- The Washington Times - Wednesday, April 29, 2009

L’AQUILA, Italy | Pope Benedict XVI embraced the survivors of Italy’s deadly earthquake Tuesday as he walked through their muddy tent camp and demanded “serious soul-searching” from those responsible for the shoddy construction blamed for many of the 296 deaths.

In his first visit to central Italy since the April 6 quake, Benedict toured the three symbols of destruction that have come to epitomize the region’s grief: the leveled hamlet of Onna, where 40 of the 300 residents died; the crumbled basilica of L’Aquila; and the ruins of a university dormitory whose collapse has spurred criminal probes into negligence.

Showing a relaxed, pastoral side rarely seen in the Vatican’s typically controlled appearances, Benedict prayed with the quake’s homeless in the rain, telling them that the church was suffering along with them and that they should keep up hope and rebuild, better than before.

But at the same time, he told them that “as a civil community, some serious soul-searching is necessary, so that at any moment responsibilities never fail.”

“If this happens, L’Aquila - though wounded - will be able to fly again,” Benedict said, referring to the city’s name, which means eagle.

The 6.3-magnitude quake claimed 296 lives in the dozens of towns and villages in the Abruzzo region of central Italy. About 50,000 people were driven from their homes, and thousands of buildings were toppled or heavily damaged.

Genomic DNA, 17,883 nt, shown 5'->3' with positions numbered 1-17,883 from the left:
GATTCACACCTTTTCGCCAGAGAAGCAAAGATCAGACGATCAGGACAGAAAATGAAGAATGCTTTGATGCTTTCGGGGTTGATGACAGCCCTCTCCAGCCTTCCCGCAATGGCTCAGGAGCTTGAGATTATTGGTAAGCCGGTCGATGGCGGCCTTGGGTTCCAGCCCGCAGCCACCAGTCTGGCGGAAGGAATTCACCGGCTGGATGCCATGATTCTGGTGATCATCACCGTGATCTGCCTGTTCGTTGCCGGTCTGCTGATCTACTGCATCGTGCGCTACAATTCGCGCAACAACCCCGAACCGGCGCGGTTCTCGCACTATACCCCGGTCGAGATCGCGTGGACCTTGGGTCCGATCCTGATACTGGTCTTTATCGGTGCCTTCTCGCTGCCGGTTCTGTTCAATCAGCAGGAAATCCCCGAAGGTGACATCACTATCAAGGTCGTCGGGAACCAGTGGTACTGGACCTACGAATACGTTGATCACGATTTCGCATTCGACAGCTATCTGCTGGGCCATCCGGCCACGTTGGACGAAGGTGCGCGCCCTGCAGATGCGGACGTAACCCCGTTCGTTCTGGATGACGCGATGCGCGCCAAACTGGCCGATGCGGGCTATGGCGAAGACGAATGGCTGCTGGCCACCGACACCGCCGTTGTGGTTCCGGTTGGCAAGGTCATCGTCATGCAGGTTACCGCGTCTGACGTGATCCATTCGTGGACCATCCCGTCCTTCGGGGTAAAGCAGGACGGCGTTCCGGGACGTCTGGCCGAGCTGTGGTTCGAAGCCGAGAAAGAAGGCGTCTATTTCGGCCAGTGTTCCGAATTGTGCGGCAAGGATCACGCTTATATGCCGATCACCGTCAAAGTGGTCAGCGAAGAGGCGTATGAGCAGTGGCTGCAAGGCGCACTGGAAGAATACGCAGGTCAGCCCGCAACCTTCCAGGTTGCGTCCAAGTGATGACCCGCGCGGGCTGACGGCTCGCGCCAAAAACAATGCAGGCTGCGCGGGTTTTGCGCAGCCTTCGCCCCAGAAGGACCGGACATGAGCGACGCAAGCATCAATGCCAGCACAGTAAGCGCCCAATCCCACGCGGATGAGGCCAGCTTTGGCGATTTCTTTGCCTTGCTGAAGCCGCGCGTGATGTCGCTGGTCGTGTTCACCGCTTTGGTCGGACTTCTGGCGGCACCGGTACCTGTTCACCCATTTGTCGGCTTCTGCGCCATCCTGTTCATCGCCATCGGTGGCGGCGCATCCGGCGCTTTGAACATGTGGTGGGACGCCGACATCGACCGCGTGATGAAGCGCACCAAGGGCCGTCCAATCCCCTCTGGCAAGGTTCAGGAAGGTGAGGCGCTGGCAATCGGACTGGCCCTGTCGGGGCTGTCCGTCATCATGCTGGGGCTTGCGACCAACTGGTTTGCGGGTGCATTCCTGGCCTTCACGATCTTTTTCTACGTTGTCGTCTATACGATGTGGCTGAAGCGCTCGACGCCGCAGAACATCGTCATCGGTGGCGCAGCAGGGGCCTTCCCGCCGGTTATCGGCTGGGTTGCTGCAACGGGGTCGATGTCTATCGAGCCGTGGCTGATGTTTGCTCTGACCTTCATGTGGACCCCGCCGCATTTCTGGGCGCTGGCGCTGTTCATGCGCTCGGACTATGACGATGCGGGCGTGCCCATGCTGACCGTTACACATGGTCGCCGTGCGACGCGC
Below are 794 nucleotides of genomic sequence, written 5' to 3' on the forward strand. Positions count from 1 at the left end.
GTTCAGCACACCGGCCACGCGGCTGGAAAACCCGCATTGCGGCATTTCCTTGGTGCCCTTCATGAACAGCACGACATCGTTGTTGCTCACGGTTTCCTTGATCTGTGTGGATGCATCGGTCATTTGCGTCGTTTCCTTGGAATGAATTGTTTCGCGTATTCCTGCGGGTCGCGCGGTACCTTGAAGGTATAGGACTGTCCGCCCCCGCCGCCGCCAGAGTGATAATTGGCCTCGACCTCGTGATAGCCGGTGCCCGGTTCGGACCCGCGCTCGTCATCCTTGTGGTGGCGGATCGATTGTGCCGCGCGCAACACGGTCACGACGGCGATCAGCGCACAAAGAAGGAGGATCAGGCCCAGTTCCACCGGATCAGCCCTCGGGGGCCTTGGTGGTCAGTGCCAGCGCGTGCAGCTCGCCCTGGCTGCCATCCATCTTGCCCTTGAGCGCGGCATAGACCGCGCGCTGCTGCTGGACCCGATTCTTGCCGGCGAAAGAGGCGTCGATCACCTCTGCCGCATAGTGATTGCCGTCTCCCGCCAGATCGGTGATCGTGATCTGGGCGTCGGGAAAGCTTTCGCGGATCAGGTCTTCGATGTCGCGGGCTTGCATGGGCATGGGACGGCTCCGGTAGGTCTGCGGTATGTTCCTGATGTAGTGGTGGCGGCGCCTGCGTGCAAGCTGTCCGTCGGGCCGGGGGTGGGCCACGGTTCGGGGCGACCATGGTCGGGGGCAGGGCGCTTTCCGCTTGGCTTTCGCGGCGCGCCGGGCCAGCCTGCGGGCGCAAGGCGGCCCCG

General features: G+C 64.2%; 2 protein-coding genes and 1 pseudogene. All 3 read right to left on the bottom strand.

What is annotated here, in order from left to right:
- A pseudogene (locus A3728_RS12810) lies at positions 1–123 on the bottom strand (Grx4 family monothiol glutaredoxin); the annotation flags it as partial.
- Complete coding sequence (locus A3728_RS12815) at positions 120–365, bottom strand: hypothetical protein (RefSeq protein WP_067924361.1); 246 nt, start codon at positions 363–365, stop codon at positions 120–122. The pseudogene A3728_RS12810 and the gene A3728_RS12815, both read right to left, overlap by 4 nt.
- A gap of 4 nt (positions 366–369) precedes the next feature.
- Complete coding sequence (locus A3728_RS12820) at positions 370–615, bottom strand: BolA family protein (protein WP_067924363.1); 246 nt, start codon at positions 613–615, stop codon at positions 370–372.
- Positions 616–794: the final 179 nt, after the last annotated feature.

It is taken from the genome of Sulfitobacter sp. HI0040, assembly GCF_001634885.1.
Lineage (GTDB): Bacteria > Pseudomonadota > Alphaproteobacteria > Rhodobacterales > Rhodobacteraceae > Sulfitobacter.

Prosecutors have opened an investigation into the shoddy construction blamed for many of the building collapses, looking into both the construction work and materials used amid allegations that sea sand was illegally mixed with cement, corroding it and weakening it.

In Onna, the pontiff appealed to government institutions and companies to turn the relief work into long-term projects for quality rebuilding, saying the region needed “beautiful and solid” homes and churches.

In L’Aquila, the regional capital, Benedict met with a dozen students outside what remains of L’Aquila’s collapsed university dormitory, for days a main focal point of grief as rescue workers searched the debris for students trapped inside. At least seven died at the site.

The dorm is one of the focal points of prosecutors’ investigations, as well as L’Aquila’s hospital, both of which were built after seismic standards in this quake-prone region were raised.

The pontiff had been scheduled to fly to the area by helicopter, but heavy winds and rains forced the Vatican to scrap that plan.

Benedict had said he had wanted to visit the area sooner, but didn’t want to interfere with relief work.

In 1980, Pope John Paul II traveled to Naples almost immediately after a devastating quake - a visit that was criticized because the heavy security arrangements complicated rescue work. After the 1997 quake in Umbria, John Paul waited over three months before visiting the area.

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